Even the most well-meaning person, if not the survivor, can ask themselves why did she not leave the situation? (Or he of course, since men are targets of abuse too) After all, it’s a logical question, particularly when the target stays in the relationship sometimes for decades. It’s so incredibly hard to understand if you have not lived it, but for those of us who have, there are four common reasons behind why we stay.
The Common Theme Is Fear
Fear of the unknown is sometimes far greater than fear of the known evil, and abusers capitalize on that mercilessly. Targets hear over and over how no one else will ever love them, how they are so impossible to live with, so hard to get along with, unable to keep a job, crazy, bitchy, picky, mean… the list is almost endless. The reality is that there are specific fear levers the abuser uses to keep a target under his or her control:
# 1. Fear of ending up alone and unloved
The abuser is quite skilled at making you grateful for the abuse. He/she works hard to make you believe that no one else on this planet would even throw you a bone. It is part of the gaslighting that alters your entire sense of reality and creates the trauma bond/Stockholm Syndrome that keeps a target mentally entrapped. Once we are out, it’s easy to see. While still not liberated from the abuse, it is a deeply entrenched belief that we are worthy of nothing better.
# 2. Fear of ending up penniless
So many of us have been made reliant on our abuser’s financial resources or control that the thought of trying to make it on our own, especially if we have children, is terrifying. We may have had great careers and been self-sufficient for years before the abuser came along, but it doesn’t matter. We have been made to believe that we will end up with absolutely nothing. In some cases, that does prove true, simply because the abuser makes it his/her business to financially destroy you if you leave. I know from personal experience.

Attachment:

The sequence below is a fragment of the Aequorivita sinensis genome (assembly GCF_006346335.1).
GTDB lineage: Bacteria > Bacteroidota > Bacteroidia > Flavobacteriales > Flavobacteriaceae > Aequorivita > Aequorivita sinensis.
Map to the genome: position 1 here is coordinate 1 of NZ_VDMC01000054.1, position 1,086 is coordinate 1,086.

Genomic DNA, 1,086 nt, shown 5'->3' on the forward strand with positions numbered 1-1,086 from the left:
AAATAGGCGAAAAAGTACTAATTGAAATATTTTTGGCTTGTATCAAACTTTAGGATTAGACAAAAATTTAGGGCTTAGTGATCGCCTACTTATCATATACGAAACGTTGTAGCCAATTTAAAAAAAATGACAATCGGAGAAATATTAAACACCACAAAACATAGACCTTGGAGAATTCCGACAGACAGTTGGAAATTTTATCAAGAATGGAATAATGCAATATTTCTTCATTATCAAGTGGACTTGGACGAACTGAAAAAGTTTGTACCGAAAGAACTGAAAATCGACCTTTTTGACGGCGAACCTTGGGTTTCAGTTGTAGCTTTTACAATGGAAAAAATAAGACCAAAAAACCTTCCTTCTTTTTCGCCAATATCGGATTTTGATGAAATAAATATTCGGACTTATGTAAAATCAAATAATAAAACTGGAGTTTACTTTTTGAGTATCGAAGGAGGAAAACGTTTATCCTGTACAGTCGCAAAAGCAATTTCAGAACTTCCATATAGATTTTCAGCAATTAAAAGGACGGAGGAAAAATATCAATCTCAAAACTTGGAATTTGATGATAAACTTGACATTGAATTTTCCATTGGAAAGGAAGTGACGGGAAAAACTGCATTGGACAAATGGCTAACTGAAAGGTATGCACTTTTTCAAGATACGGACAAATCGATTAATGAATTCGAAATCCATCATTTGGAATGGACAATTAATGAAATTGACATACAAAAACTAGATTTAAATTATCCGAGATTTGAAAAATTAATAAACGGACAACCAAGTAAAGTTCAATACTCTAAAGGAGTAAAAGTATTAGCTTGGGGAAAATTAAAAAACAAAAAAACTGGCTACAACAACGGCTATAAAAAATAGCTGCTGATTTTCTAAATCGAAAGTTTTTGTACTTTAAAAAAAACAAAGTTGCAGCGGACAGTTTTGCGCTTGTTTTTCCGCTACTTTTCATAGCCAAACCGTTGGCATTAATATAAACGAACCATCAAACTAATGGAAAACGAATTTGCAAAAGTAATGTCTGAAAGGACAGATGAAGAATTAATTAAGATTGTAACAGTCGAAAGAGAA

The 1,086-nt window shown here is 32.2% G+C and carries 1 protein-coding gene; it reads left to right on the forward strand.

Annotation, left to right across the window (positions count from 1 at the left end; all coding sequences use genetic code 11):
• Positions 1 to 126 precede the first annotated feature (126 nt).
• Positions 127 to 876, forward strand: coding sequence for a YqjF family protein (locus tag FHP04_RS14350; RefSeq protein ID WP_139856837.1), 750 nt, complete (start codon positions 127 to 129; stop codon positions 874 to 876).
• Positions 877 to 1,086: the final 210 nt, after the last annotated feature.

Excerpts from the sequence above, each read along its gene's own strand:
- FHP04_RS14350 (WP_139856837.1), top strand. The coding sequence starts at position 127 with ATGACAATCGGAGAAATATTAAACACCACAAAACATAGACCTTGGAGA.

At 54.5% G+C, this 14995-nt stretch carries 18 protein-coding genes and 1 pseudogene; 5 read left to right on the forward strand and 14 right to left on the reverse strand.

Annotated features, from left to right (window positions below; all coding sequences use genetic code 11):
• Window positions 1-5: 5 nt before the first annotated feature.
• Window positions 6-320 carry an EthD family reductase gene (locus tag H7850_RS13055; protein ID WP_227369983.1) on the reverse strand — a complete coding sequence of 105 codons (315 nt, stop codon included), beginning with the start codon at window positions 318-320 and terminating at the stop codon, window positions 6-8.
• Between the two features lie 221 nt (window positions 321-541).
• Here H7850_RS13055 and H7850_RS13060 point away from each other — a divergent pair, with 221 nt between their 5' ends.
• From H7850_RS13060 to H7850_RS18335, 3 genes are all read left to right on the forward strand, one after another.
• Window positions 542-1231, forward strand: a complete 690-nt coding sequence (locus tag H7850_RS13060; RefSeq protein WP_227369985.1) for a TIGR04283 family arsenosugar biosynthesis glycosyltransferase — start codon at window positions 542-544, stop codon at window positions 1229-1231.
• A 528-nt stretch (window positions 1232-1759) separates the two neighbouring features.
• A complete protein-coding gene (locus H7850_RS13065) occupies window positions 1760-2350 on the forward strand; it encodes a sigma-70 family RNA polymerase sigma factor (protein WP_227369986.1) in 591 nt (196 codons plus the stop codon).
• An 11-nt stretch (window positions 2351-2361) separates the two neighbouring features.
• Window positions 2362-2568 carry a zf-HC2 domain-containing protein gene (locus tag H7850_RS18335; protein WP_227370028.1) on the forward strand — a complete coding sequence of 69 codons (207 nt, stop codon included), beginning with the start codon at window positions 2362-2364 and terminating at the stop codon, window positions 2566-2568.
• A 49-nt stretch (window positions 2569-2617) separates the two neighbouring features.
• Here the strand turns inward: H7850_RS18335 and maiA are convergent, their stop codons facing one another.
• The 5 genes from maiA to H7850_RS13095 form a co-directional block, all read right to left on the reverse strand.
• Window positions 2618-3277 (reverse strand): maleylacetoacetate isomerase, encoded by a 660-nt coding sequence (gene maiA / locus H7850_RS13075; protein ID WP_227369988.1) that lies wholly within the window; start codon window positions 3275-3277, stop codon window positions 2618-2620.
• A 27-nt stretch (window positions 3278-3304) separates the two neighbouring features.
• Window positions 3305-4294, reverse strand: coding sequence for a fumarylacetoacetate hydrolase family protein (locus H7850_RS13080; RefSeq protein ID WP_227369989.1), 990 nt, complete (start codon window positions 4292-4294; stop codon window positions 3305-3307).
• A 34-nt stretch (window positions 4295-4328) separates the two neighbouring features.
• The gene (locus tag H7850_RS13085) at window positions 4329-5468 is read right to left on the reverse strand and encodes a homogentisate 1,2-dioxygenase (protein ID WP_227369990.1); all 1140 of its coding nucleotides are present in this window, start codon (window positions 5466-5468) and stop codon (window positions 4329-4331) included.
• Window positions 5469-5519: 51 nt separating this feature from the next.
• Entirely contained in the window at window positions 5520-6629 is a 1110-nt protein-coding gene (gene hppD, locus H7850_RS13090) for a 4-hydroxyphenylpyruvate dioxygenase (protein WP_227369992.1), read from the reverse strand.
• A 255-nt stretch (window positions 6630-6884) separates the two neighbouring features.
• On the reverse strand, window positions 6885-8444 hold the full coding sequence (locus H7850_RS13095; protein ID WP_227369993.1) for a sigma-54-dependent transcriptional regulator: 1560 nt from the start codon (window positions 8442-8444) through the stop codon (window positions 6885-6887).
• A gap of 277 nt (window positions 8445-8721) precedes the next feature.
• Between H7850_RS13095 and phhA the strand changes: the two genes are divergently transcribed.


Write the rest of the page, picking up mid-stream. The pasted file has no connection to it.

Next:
# 3. Fear of losing all other relationships
Captain Crazy once said to me, “If you killed yourself, everyone would know just how crazy you really are and they would feel sorry for me.” This was the underlying theme of “I’m the victim, you are making my life hell” that he used to make me believe without him I would have no one. I’m not just talking intimate relationships. I’m talking about my mother, my closest friends, my social circle, and my church. He ingratiated himself with those people to the extent that, when I decided to go public about my experiences, I did it with the full knowledge and acceptance that I would likely lose many people from my life. At that point, though, I was strong enough to be willing to let anyone go who did not believe me. Funny thing is, I can count on one hand the number of people I escorted out of my life because of it.
# 4. Fear of the “dead end”
Because we have been manipulated to think that we are “nothing” without the abuser, we come to believe that our life will lose all meaning if we try to escape. In other words, we cannot fathom that we will ever return to sanity. We might look at our resume and think how we “used to” have a career, but be convinced it is worthless. We might see degrees hanging on our wall, but have been convinced (as I was) that being intelligent or educated is not valuable. We might know we are good parents but have been convinced that the only reason is due to the presence of the abuser – in other words, we can’t do it without their “guidance.”
In summary, we come to believe that our lives will become a giant sucking vortex of nothingness without the abuser.
F.E.A.R.—False Evidence Appearing Real
Those four core dynamics, all rooted in fear, are what keep us from leaving a situation we know is bad. We have internalized these thought patterns as part of our altered view of reality and it becomes a belief system. The same can be said for an abusive dynamic with a parent. “I brought you into this world and gave you everything you have. You owe me!” This programming appears real to us after so much effort by the abuser to imprint it in our brains. The very hardest part is that we learn to rationalize the abuser’s behavior to justify our own fear-based choices. We are faced with the choice between the known evil and the unknown afterward. That’s scary stuff.
The Leap Repeats
Once we have found the strength and courage to liberate ourselves from abuse, the first leap is not the hardest. It’s the continued leaping of staying away and out of the relationship. This isn’t because we are gluttons for punishment or “it wasn’t so bad.” It is because we are still detoxing from those false beliefs and the abuser still has the ability to manipulate us. That’s why, on average, it takes a woman 7 tries to leave an abuser and stay gone. It’s nothing short of tragic to assume that she does so because it “isn’t really abuse” or it “isn’t that bad.”
The question of why someone stays in an abusive relationship only happens when someone with no understanding of abuse raises the challenge. Education about the abuse dynamic is key to changing this common misinterpretation of a target’s choices.